By Tara Dahane
I want to share my story about my journey to wear hijab in the hope that some aspiring sisters will glean strength from it. Sisters, you can do it! Just keep in mind that you need to please Almighty Allah before you please anybody.
I converted to Islam in May 1996 after having been reading about it for almost 6 years. I have never regretted it only wish that I had took shahadah sooner. I did not wear hijab at first, only to wear to the mosque and during prayer times. I was aware that the condition of being a Muslimah required covering modestly yet I couldn’t act on it because of my fear of other people. I was afraid of how they would treat me such as looking upon me in pity, in utter disgust, or just plain hatred.
Actually my first bad encounter with hijab happened with my sister. She picked me up from the mosque one day and when I got inside the car she told me to “take that “s***” off my head” I am so glad that the people standing out in front of the mosque and especially my hubby did NOT hear what she said. Needless to say, I refused to take off my hijab until I got home.
Over the next three years my faith would increase gradually as I pursued knowledge in Islam more. In 1999 my faith was even stronger than the preceding years so much so that the hijab issue began to trouble me. It worried me so much because I actually thought of myself as “sinning” I had a choice to make, who was I supposed to be afraid of Allah or other people? Of course Allah is number one so my next step was the issue between head covering and face covering. I researched the Qur’an, Hadith, articles, and spoke with other sisters who wore hijab, even to the brothers. My conclusion was based on the fact that yes hijab is obligatory based on two verses in the Qur’an, Al-Ahzab 33:59 and An-Nur 24:30-31, as well as the hadith of Asma (may Allah be pleased with her) the daughter of Abu Bakr came to the Prophet (peace and blessings be upon him) while wearing thin clothing. He approached her and said: “O Asma! When a girl reaches the menstrual age, it is not proper that anything should remain exposed except this and this.” And he pointed to the face and hands. I believe face veiling is optional as you are striving to emulate the Mothers of the Believers who by the way were special and no one can ever be like them. I believe that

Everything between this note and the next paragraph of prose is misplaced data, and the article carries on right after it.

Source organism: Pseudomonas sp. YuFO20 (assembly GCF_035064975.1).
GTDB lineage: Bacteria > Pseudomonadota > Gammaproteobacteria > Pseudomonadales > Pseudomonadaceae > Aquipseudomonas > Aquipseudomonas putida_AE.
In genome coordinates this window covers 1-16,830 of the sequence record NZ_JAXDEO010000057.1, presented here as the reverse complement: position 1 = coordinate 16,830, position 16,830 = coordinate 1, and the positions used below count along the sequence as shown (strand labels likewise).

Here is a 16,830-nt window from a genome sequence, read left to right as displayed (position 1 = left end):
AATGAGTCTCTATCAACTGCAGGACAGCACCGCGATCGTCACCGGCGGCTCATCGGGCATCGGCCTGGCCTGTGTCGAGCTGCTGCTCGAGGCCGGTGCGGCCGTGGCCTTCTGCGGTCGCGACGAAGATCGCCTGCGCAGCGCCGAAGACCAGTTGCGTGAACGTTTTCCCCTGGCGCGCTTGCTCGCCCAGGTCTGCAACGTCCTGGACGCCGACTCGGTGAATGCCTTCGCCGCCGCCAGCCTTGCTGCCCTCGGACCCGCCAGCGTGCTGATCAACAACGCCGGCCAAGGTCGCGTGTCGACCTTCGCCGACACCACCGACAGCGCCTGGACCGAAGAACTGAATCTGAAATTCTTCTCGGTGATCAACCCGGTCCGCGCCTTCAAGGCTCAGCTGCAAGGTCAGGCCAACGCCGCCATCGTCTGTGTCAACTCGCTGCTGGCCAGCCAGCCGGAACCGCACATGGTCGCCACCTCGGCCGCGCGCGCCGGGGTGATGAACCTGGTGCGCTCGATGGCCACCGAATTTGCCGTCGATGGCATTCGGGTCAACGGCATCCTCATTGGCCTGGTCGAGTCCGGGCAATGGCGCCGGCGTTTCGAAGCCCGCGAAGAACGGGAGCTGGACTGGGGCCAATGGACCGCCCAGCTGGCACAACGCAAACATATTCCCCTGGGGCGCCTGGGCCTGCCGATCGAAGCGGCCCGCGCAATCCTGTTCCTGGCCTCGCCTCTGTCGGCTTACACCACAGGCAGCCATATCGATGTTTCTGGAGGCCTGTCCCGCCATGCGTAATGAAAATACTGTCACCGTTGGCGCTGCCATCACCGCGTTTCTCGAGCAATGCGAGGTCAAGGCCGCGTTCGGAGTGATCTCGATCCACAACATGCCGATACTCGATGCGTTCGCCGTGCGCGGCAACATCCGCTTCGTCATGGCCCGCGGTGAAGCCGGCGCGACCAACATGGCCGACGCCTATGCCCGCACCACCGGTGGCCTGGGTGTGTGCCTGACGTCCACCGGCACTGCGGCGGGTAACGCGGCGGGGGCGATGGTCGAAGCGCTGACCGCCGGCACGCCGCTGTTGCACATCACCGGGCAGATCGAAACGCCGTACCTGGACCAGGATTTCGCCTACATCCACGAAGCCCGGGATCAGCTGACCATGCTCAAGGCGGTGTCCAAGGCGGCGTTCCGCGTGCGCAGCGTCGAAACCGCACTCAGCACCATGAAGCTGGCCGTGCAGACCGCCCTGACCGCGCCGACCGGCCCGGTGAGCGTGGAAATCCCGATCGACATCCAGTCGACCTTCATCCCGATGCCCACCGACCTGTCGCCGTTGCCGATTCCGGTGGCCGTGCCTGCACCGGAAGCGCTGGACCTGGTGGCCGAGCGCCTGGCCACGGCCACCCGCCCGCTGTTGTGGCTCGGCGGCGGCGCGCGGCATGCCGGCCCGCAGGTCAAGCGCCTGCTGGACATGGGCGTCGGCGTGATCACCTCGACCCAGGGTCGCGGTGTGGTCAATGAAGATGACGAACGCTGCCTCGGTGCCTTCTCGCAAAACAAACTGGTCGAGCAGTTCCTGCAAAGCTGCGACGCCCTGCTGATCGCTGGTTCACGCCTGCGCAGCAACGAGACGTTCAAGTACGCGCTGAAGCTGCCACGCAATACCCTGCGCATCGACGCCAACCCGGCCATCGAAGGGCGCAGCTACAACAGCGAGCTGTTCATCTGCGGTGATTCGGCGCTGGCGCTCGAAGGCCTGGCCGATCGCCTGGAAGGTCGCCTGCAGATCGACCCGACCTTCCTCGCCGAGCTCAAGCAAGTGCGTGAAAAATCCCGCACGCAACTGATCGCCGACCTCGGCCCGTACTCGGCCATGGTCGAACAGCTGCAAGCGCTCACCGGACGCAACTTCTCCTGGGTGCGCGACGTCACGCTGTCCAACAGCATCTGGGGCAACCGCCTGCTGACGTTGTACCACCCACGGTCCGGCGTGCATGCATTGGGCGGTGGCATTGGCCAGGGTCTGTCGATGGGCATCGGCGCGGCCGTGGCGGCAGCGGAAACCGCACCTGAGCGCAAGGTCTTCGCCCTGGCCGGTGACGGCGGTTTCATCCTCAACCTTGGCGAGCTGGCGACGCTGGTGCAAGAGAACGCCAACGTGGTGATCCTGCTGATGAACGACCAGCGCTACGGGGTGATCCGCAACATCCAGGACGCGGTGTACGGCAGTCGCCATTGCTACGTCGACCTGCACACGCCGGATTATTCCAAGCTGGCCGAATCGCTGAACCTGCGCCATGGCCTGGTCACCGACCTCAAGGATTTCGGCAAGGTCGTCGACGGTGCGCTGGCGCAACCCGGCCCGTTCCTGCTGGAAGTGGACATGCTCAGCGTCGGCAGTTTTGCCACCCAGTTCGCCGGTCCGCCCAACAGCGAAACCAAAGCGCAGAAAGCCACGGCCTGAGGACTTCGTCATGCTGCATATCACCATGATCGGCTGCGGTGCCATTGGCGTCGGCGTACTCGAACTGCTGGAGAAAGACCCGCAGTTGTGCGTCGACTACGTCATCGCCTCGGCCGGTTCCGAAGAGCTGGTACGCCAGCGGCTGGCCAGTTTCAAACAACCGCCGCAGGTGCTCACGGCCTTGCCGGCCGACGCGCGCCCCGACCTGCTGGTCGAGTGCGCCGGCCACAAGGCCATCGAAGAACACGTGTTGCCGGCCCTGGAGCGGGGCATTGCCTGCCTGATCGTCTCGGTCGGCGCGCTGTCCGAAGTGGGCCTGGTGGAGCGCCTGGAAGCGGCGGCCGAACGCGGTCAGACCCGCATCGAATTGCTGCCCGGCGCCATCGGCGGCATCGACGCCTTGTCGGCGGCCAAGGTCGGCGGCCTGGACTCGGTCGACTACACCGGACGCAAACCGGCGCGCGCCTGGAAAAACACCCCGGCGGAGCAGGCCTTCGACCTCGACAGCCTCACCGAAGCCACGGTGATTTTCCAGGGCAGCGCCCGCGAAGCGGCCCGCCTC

there is no sin for not wearing the face veil but rather it is a symbol of more modesty and a higher reward.
Armed with this I planned to wear my hijab in to work the first day of Ramadan. I had even laid out my veil and pins the night before so I didn’t have the excuse of “forgetting” to wear it. Once I arrived at work I became more nervous because there were people looking at me in the parking lot already! With each step I got closer and closer to the building where I worked and strangely more and more calm. Until I was on the elevator and in my office in no time. I breathed a sigh of relief that I hadn’t run into anyone in the halls though. And my did I have a surprise waiting for me. Each co-worker that passed me by just treated me like they always did on a normal day. One even remarked that my veil was beautiful and at least two asked me if it was a special occasion (I had to laugh at that one). At the end of the day, I couldn’t believe that I had worked myself up about nothing all of these years!
It was truly a success to wear hijab and I feel beautiful because I am doing a thing that pleases Almighty Allah I even get more respect when I am out. I don’t care what people think anymore. If I find them staring at me I look back and smile. I am more often than not surprised to see them smiling back at me. For the ones that consider me a source of amusement, the feeling is mutual!
I recommend this book on hijab: “Dearest sister: why not cover your modesty” by Abdul Hameed Al-Balali translated by Wael F Tabba That’s all folks! Tara.